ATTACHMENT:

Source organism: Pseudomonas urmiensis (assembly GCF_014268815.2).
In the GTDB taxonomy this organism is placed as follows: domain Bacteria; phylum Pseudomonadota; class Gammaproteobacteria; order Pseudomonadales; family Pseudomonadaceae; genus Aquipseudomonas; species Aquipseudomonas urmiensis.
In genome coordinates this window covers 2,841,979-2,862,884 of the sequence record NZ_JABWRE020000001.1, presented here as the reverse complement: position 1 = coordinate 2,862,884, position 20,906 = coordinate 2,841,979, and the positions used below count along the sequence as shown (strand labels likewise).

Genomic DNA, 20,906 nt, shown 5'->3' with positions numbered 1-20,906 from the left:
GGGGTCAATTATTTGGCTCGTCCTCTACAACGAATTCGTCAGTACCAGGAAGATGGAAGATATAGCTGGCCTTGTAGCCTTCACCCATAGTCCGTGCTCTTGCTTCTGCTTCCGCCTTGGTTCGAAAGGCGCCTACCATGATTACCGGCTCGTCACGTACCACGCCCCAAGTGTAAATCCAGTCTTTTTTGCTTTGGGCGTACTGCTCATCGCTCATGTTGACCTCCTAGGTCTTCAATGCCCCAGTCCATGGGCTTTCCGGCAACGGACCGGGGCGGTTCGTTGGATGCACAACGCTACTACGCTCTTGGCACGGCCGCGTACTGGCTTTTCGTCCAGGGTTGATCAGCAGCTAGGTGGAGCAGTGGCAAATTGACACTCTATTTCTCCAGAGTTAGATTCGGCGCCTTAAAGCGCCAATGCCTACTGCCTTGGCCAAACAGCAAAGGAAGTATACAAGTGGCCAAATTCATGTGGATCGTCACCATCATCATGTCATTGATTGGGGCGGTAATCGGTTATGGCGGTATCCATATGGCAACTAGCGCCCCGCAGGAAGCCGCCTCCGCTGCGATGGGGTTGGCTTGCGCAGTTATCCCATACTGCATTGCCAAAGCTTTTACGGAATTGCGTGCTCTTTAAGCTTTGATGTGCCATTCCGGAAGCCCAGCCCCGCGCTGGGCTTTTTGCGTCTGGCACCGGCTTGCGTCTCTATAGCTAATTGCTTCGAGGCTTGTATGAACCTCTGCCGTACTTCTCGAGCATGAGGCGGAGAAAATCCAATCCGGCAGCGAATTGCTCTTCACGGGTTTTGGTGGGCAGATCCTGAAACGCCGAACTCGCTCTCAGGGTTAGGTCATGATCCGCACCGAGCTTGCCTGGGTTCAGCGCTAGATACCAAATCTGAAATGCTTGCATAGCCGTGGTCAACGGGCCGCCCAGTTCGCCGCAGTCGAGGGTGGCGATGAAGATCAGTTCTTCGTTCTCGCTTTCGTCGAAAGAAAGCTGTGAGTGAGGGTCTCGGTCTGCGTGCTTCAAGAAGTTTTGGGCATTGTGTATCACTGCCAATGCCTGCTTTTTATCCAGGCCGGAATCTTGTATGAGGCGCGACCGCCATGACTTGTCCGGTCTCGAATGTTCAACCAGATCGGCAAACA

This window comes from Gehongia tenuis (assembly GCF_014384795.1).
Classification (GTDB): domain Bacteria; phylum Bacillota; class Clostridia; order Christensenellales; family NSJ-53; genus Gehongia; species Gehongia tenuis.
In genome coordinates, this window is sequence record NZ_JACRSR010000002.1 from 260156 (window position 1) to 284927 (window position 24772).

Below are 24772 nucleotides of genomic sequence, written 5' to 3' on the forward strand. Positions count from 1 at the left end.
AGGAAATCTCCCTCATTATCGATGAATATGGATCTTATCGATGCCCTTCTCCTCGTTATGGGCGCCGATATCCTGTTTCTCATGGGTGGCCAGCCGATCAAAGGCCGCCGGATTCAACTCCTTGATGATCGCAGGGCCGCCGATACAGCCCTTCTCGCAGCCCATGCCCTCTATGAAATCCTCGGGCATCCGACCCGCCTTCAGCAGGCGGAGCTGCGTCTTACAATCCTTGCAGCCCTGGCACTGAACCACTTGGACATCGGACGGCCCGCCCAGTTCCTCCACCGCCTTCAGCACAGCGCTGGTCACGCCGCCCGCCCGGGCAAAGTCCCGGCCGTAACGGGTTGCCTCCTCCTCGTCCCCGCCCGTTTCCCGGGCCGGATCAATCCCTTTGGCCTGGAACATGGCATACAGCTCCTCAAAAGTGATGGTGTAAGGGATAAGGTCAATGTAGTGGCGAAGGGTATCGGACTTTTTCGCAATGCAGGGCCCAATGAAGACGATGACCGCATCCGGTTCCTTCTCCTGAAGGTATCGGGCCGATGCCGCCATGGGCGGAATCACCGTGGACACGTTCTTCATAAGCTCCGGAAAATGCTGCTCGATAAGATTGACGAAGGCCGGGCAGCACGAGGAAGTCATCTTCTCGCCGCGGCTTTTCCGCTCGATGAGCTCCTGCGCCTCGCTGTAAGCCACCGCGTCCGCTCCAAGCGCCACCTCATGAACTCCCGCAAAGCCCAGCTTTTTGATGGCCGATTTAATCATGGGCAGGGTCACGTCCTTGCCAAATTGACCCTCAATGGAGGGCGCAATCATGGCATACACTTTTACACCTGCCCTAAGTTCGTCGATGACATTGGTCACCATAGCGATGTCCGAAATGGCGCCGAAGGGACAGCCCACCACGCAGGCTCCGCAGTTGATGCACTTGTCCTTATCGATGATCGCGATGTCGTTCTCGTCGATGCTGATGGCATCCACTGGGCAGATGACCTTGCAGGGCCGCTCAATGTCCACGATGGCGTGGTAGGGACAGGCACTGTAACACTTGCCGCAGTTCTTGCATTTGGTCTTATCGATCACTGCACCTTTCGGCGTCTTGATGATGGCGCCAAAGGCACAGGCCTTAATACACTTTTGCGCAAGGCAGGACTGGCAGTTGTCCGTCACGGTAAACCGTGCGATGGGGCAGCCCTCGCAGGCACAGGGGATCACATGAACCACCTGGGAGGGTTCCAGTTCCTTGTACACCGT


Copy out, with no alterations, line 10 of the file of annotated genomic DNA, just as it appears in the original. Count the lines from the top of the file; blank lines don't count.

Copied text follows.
AGGAAATCTCCCTCATTATCGATGAATATGGATCTTATCGATGCCCTTCTCCTCGTTATGGGCGCCGATATCCTGTTTCTCATGGGTGGCCAGCCGATCAAAGGCCGCCGGATTCAACTCCTTGATGATCGCAGGGCCGCCGATACAGCCCTTCTCGCAGCCCATGCCCTCTATGAAATCCTCGGGCATCCGACCCGCCTTCAGCAGGCGGAGCTGCGTCTTACAATCCTTGCAGCCCTGGCACTGAACCACTTGGACATCGGACGGCCCGCCCAGTTCCTCCACCGCCTTCAGCACAGCGCTGGTCACGCCGCCCGCCCGGGCAAAGTCCCGGCCGTAACGGGTTGCCTCCTCCTCGTCCCCGCCCGTTTCCCGGGCCGGATCAATCCCTTTGGCCTGGAACATGGCATACAGCTCCTCAAAAGTGATGGTGTAAGGGATAAGGTCAATGTAGTGGCGAAGGGTATCGGACTTTTTCGCAATGCAGGGCCCAATGAAGACGATGACCGCATCCGGTTCCTTCTCCTGAAGGTATCGGGCCGATGCCGCCATGGGCGGAATCACCGTGGACACGTTCTTCATAAGCTCCGGAAAATGCTGCTCGATAAGATTGACGAAGGCCGGGCAGCACGAGGAAGTCATCTTCTCGCCGCGGCTTTTCCGCTCGATGAGCTCCTGCGCCTCGCTGTAAGCCACCGCGTCCGCTCCAAGCGCCACCTCATGAACTCCCGCAAAGCCCAGCTTTTTGATGGCCGATTTAATCATGGGCAGGGTCACGTCCTTGCCAAATTGACCCTCAATGGAGGGCGCAATCATGGCATACACTTTTACACCTGCCCTAAGTTCGTCGATGACATTGGTCACCATAGCGATGTCCGAAATGGCGCCGAAGGGACAGCCCACCACGCAGGCTCCGCAGTTGATGCACTTGTCCTTATCGATGATCGCGATGTCGTTCTCGTCGATGCTGATGGCATCCACTGGGCAGATGACCTTGCAGGGCCGCTCAATGTCCACGATGGCGTGGTAGGGACAGGCACTGTAACACTTGCCGCAGTTCTTGCATTTGGTCTTATCGATCACTGCACCTTTCGGCGTCTTGATGATGGCGCCAAAGGCACAGGCCTTAATACACTTTTGCGCAAGGCAGGACTGGCAGTTGTCCGTCACGGTAAACCGTGCGATGGGGCAGCCCTCGCAGGCACAGGGGATCACATGAACCACCTGGGAGGGTTCCAGTTCCTTGTACACCGT